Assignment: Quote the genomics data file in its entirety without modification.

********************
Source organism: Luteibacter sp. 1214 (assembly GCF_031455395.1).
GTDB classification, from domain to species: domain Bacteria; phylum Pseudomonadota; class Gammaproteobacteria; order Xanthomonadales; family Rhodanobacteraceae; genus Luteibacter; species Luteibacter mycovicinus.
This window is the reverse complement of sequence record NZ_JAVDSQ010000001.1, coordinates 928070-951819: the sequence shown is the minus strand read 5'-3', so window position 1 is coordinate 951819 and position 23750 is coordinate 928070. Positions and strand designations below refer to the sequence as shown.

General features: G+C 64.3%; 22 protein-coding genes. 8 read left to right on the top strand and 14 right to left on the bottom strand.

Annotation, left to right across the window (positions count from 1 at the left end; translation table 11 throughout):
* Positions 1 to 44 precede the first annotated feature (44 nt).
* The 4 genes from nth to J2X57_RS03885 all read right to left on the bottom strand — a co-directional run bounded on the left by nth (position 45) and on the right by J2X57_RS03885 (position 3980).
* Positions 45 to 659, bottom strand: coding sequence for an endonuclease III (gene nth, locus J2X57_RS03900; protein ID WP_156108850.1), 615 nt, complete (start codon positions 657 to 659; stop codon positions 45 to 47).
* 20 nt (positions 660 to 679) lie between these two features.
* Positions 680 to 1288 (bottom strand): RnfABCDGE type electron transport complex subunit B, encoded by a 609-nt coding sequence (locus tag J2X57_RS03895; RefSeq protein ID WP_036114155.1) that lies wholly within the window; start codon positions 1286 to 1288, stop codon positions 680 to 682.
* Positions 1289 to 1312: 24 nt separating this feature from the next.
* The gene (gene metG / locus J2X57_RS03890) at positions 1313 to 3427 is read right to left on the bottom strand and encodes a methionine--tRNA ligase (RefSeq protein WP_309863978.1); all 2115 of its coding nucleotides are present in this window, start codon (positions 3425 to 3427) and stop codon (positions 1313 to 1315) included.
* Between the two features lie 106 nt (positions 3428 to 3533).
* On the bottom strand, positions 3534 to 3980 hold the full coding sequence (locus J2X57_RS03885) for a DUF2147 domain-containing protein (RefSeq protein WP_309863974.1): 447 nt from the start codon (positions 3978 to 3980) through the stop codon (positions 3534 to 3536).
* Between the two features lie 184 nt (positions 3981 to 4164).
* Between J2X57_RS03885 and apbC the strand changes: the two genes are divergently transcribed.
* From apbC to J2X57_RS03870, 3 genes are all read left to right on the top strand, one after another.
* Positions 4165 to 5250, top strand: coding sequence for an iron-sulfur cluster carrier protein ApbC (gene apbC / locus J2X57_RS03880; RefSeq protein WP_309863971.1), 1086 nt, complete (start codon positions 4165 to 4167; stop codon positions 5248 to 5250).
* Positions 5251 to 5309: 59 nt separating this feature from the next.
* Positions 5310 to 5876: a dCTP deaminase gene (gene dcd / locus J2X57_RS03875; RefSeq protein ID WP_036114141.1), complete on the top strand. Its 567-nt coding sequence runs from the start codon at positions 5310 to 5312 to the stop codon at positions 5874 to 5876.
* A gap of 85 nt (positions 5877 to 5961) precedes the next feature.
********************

Source organism: Luteibacter sp. 1214 (assembly GCF_031455395.1).
GTDB classification, from domain to species: domain Bacteria; phylum Pseudomonadota; class Gammaproteobacteria; order Xanthomonadales; family Rhodanobacteraceae; genus Luteibacter; species Luteibacter mycovicinus.
This window is the reverse complement of sequence record NZ_JAVDSQ010000001.1, coordinates 928070-951819: the sequence shown is the minus strand read 5'-3', so window position 1 is coordinate 951819 and position 23750 is coordinate 928070. Positions and strand designations below refer to the sequence as shown.

General features: G+C 64.3%; 22 protein-coding genes. 8 read left to right on the top strand and 14 right to left on the bottom strand.

Annotation, left to right across the window (positions count from 1 at the left end; translation table 11 throughout):
* Positions 1 to 44 precede the first annotated feature (44 nt).
* The 4 genes from nth to J2X57_RS03885 all read right to left on the bottom strand — a co-directional run bounded on the left by nth (position 45) and on the right by J2X57_RS03885 (position 3980).
* Positions 45 to 659, bottom strand: coding sequence for an endonuclease III (gene nth, locus J2X57_RS03900; protein ID WP_156108850.1), 615 nt, complete (start codon positions 657 to 659; stop codon positions 45 to 47).
* 20 nt (positions 660 to 679) lie between these two features.
* Positions 680 to 1288 (bottom strand): RnfABCDGE type electron transport complex subunit B, encoded by a 609-nt coding sequence (locus tag J2X57_RS03895; RefSeq protein ID WP_036114155.1) that lies wholly within the window; start codon positions 1286 to 1288, stop codon positions 680 to 682.
* Positions 1289 to 1312: 24 nt separating this feature from the next.
* The gene (gene metG / locus J2X57_RS03890) at positions 1313 to 3427 is read right to left on the bottom strand and encodes a methionine--tRNA ligase (RefSeq protein WP_309863978.1); all 2115 of its coding nucleotides are present in this window, start codon (positions 3425 to 3427) and stop codon (positions 1313 to 1315) included.
* Between the two features lie 106 nt (positions 3428 to 3533).
* On the bottom strand, positions 3534 to 3980 hold the full coding sequence (locus J2X57_RS03885) for a DUF2147 domain-containing protein (RefSeq protein WP_309863974.1): 447 nt from the start codon (positions 3978 to 3980) through the stop codon (positions 3534 to 3536).
* Between the two features lie 184 nt (positions 3981 to 4164).
* Between J2X57_RS03885 and apbC the strand changes: the two genes are divergently transcribed.
* From apbC to J2X57_RS03870, 3 genes are all read left to right on the top strand, one after another.
* Positions 4165 to 5250, top strand: coding sequence for an iron-sulfur cluster carrier protein ApbC (gene apbC / locus J2X57_RS03880; RefSeq protein WP_309863971.1), 1086 nt, complete (start codon positions 4165 to 4167; stop codon positions 5248 to 5250).
* Positions 5251 to 5309: 59 nt separating this feature from the next.
* Positions 5310 to 5876: a dCTP deaminase gene (gene dcd / locus J2X57_RS03875; RefSeq protein ID WP_036114141.1), complete on the top strand. Its 567-nt coding sequence runs from the start codon at positions 5310 to 5312 to the stop codon at positions 5874 to 5876.
* A gap of 85 nt (positions 5877 to 5961) precedes the next feature.